FCA comments on Plevin v. Paragon: FCA is considering whether it needs to make new rules to deal with the Supreme Court's decision in Plevin v. Paragon Personal Finance Ltd that a failure to disclose to a client a large commission payment on a single premium PPI policy made the relationship between a lender and the borrower unfair under section 140A of the Consumer Credit Act 1974. (Source: FCA Statement on Plevin v. Paragon Personal Finance Ltd)

FCA publishes Keydata decision notices: FCA has published decision notices against Stewart Ford (former chief executive), Mark Owen (former sales director) and Peter Johnson (former compliance officer), all previously of Keydata Investment Services. FCA has decided to fine them £75 million, £4 million and £200,000 respectively and ban them all from performing any role in regulated financial services in future. Keydata sold financial products, underpinned by bonds issued by Luxembourg-based special purpose vehicles called SLS Capital and Lifemark, and marketed as being eligible for ISA status, when they were not, in fact, so eligible. FCA found that all three executives:

  • failed to act with integrity and also misled the then Financial Services Authority (FSA) on a number of occasions in relation to the performance of the investment products;
  • permitted Keydata to continue to sell the Lifemark-backed products to retail investors when the individuals knew it was highly likely that (i) the products did not comply with the ISA regulations, (ii) the financial promotions were unclear, incorrect and misleading, (iii) the due diligence on the products was inadequate and (iv) there were problems with the performance of the portfolio ultimately underlying the products;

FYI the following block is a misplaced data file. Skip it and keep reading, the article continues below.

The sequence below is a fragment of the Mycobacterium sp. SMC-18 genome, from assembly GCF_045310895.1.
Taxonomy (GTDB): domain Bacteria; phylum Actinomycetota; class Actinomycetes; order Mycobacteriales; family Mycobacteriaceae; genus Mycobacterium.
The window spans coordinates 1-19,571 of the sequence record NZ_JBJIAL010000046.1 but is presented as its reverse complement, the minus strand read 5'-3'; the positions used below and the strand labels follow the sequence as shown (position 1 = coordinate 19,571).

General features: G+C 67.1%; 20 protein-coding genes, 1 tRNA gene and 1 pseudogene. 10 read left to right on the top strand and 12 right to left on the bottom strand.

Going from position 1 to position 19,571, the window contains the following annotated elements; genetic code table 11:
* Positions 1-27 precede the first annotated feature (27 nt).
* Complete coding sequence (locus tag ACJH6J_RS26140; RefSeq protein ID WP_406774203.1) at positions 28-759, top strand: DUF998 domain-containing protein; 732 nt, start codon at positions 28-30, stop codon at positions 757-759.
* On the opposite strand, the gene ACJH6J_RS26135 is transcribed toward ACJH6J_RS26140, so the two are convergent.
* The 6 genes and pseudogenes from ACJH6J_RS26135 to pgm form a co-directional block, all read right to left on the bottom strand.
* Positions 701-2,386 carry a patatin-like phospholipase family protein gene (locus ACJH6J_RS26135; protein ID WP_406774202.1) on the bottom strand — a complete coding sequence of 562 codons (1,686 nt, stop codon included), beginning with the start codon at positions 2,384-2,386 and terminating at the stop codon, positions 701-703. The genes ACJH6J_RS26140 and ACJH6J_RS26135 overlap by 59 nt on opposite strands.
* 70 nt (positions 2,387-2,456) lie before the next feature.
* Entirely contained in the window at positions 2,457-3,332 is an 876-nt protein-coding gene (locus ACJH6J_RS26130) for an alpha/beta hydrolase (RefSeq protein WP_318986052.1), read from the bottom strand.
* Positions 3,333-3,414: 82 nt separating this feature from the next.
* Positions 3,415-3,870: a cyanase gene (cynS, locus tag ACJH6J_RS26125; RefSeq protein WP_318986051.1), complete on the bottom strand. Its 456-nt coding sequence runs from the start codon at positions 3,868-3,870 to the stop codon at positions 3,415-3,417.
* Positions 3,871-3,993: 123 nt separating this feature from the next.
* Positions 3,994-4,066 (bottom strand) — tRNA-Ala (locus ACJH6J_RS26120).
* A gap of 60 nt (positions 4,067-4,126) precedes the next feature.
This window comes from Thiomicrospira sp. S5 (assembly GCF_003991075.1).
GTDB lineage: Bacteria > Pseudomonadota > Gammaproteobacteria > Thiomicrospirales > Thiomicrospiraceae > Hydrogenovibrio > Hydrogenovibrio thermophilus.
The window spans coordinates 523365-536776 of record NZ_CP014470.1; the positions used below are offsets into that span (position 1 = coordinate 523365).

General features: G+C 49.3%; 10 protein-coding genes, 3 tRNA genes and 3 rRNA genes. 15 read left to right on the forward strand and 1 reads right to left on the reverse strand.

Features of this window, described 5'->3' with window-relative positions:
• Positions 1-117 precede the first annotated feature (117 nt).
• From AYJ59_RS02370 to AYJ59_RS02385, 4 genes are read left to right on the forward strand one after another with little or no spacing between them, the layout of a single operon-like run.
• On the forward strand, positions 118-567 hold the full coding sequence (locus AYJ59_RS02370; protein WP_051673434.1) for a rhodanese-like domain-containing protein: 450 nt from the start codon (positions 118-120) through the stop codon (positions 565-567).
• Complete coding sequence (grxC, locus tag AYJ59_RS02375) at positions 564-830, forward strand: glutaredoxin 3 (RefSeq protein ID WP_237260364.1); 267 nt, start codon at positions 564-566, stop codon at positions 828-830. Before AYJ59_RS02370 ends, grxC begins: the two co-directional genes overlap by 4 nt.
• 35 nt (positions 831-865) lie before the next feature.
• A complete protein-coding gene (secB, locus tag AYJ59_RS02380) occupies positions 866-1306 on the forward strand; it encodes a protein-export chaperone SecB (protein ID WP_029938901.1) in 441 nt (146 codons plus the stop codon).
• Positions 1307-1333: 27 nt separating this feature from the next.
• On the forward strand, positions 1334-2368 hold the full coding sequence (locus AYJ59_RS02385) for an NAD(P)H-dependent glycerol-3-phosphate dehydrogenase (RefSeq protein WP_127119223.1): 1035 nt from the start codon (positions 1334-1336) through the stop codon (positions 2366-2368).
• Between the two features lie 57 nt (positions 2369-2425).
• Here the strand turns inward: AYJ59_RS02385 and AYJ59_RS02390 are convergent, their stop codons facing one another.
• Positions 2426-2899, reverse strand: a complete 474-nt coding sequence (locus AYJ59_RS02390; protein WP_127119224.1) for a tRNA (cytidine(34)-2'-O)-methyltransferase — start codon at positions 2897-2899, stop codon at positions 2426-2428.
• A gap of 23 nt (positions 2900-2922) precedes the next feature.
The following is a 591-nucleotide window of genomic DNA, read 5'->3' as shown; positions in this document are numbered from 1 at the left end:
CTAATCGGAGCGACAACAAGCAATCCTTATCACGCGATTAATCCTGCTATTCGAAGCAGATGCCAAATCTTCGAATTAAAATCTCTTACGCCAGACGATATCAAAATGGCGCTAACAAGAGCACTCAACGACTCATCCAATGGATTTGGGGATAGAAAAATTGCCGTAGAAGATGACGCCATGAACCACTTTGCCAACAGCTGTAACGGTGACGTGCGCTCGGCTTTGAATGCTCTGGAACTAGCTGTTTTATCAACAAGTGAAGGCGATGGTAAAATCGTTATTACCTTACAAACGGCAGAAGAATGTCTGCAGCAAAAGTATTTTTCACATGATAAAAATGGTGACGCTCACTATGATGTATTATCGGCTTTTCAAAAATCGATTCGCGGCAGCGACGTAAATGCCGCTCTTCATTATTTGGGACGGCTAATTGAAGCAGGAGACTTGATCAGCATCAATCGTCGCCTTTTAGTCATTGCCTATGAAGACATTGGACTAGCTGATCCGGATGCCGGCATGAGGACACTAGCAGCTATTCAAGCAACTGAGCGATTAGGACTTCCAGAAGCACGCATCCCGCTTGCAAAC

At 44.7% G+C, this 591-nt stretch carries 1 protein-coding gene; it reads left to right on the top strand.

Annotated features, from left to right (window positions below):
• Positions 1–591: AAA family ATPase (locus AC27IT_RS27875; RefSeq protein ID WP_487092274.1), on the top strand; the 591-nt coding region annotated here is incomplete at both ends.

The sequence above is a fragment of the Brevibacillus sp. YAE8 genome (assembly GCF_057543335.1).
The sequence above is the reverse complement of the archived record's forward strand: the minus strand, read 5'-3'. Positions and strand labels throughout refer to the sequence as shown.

• deliberately misled FCA by making false representations in compelled interviews about the performance of the investment products, having failed to disclose to FCA problems with the SLS portfolio which impacted on the SLS products’ performance.

In addition FCA found that:

  • Mr Ford and trusts set up for the benefit of his family received £72.4 million in fees and commissions and Mr Owen received £2.5 million in commissions on sales of the Lifemark products;